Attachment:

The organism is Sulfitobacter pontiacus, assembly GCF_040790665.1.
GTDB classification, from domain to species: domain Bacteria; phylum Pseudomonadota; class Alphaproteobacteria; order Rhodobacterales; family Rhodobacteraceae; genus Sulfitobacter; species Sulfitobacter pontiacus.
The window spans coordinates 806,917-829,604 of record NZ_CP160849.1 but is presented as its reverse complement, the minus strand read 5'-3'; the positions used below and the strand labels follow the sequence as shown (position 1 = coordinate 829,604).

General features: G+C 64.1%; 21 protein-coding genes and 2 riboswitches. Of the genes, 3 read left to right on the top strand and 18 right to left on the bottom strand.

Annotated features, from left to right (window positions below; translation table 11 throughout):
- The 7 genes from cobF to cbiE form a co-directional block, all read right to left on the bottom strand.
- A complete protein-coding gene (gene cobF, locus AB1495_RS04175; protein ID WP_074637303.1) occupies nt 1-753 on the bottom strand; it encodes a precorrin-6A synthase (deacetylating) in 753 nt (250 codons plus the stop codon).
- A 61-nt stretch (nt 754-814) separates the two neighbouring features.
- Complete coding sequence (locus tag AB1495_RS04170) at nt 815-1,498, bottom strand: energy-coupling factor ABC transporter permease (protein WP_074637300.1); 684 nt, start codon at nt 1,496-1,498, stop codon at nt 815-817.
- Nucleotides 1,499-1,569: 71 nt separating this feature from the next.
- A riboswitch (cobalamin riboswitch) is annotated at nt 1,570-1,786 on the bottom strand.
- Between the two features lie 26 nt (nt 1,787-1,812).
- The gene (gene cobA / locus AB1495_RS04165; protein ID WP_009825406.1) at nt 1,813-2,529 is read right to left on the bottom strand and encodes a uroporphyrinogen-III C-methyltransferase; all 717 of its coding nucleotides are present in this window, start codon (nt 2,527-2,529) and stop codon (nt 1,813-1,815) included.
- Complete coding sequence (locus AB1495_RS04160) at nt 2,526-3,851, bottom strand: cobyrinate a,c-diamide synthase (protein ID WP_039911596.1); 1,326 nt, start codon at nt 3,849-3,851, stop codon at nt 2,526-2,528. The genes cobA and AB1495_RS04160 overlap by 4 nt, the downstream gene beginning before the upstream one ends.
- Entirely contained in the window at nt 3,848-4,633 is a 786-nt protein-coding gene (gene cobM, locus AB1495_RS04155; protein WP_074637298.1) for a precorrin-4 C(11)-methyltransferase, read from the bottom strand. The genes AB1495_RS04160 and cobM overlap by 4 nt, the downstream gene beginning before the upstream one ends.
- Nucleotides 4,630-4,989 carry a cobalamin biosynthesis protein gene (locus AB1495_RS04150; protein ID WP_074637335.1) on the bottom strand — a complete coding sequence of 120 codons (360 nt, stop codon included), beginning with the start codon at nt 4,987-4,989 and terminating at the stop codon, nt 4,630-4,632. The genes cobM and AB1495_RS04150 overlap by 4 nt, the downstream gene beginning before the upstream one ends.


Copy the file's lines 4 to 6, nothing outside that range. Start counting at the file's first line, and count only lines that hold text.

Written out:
General features: G+C 64.1%; 21 protein-coding genes and 2 riboswitches. Of the genes, 3 read left to right on the top strand and 18 right to left on the bottom strand.

Annotated features, from left to right (window positions below; translation table 11 throughout):
- The 7 genes from cobF to cbiE form a co-directional block, all read right to left on the bottom strand.